unlawful combatant

(redirected from Illegal enemy combatants)

unlawful combatant

n.
A civilian who engages in combat without meeting the criteria for a belligerent established by the third Geneva Convention, and who is thus not classified as a prisoner of war when captured.
References in periodicals archive ?
This disregard for civilian lives on the pretext of 'collateral damage', 'illegal enemy combatants' or other license of impunity is appalling and systematic, particularly in Syria.
(199) Since detainees are illegal enemy combatants, they are not prisoners of war and thus not subject to protection of the Geneva Conventions as a bar to any transfer whatsoever.
But dropping the category of "illegal enemy combatants" is a hopeful sign.
Attempts to find other countries willing to take them have also failed (with the exception of Albania, which accepted eight former prisoners in 2006), in part because, although they are approved for release, the government insists on maintaining that they are still "illegal enemy combatants."
Nevertheless, they can be subjected to LTPD, to keep them from rejoining the fight, until the "cessation of active hostilities." Those who fight for al Qaeda do not have the same privilege to use force; they are therefore called by some "illegal enemy combatants." But unless they are tried and convicted of war crimes, their detention, too, is meant to be preventive rather than punitive.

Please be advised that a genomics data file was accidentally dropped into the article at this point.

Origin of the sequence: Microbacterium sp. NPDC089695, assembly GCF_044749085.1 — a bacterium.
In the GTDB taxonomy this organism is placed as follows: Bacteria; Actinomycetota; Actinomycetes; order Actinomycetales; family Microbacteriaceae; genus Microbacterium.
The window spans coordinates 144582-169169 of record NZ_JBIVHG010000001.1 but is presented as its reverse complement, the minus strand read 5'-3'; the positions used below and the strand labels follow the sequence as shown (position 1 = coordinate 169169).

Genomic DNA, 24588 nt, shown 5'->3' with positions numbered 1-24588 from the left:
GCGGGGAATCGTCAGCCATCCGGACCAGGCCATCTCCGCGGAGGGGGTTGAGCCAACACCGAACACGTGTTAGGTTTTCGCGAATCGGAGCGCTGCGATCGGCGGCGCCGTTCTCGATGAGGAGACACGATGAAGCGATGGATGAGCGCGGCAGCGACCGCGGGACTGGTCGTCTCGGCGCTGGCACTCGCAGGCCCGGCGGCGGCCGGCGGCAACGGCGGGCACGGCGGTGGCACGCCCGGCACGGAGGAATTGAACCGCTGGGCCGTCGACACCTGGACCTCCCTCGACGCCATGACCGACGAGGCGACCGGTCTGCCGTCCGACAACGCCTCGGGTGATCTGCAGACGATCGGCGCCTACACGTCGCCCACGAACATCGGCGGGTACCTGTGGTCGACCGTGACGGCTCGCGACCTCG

So-called illegal enemy combatants, however, generally can be held criminally accountable for their use of force, and thus this restriction applies to them.
In the midst of combat operations in Afghanistan, the President declared that soldiers of the Taliban and al Qaeda taken into custody were not ordinary prisoners of war but rather unlawful combatants or illegal enemy combatants. (20) According to the administration, this special designation removes such detainees from the protection of the Third Geneva Convention for prisoners of war and allows the military to interrogate them on a protracted basis; to incarcerate them indefinitely, even beyond the duration of hostilities; and to try and to punish them for the simple act of fighting.
The prisoners at Guantanamo--all foreign citizens--have also been treated as illegal enemy combatants. A prison was set up at the Naval Station in January 2002, and although al Qaeda suspects seized in a large number of countries, including Bosnia, Thailand, and Zambia, have been incarcerated there over the last five years, Guantanamo was first and foremost a prison for persons captured in the war with Afghanistan.
Rather, these individuals are labeled unlawful or illegal enemy combatants (designations not codified in international law), whose rights to due process and humane treatment are thereby deemed dubious at best.
Were the court's liberals waiting for a better chance to review President Bush's unconstitutional detention system for ''illegal enemy combatants''?
Civil libertarians have expressed deep concern at this ruling, warning that it could lead to abuses by the government detaining American citizens, not with criminal charges, but as 'illegal enemy combatants' without the same protections and recourse to the law that a person charged as a criminal would have.
When President Bush announced in September that he was transferring 14 men suspected of heinous acts of terrorism to Guantanamo Bay, his aim was baldly political - to stampede Congress into passing a profoundly flawed law that set up military tribunals to try ''illegal enemy combatants'' and absolved U.S.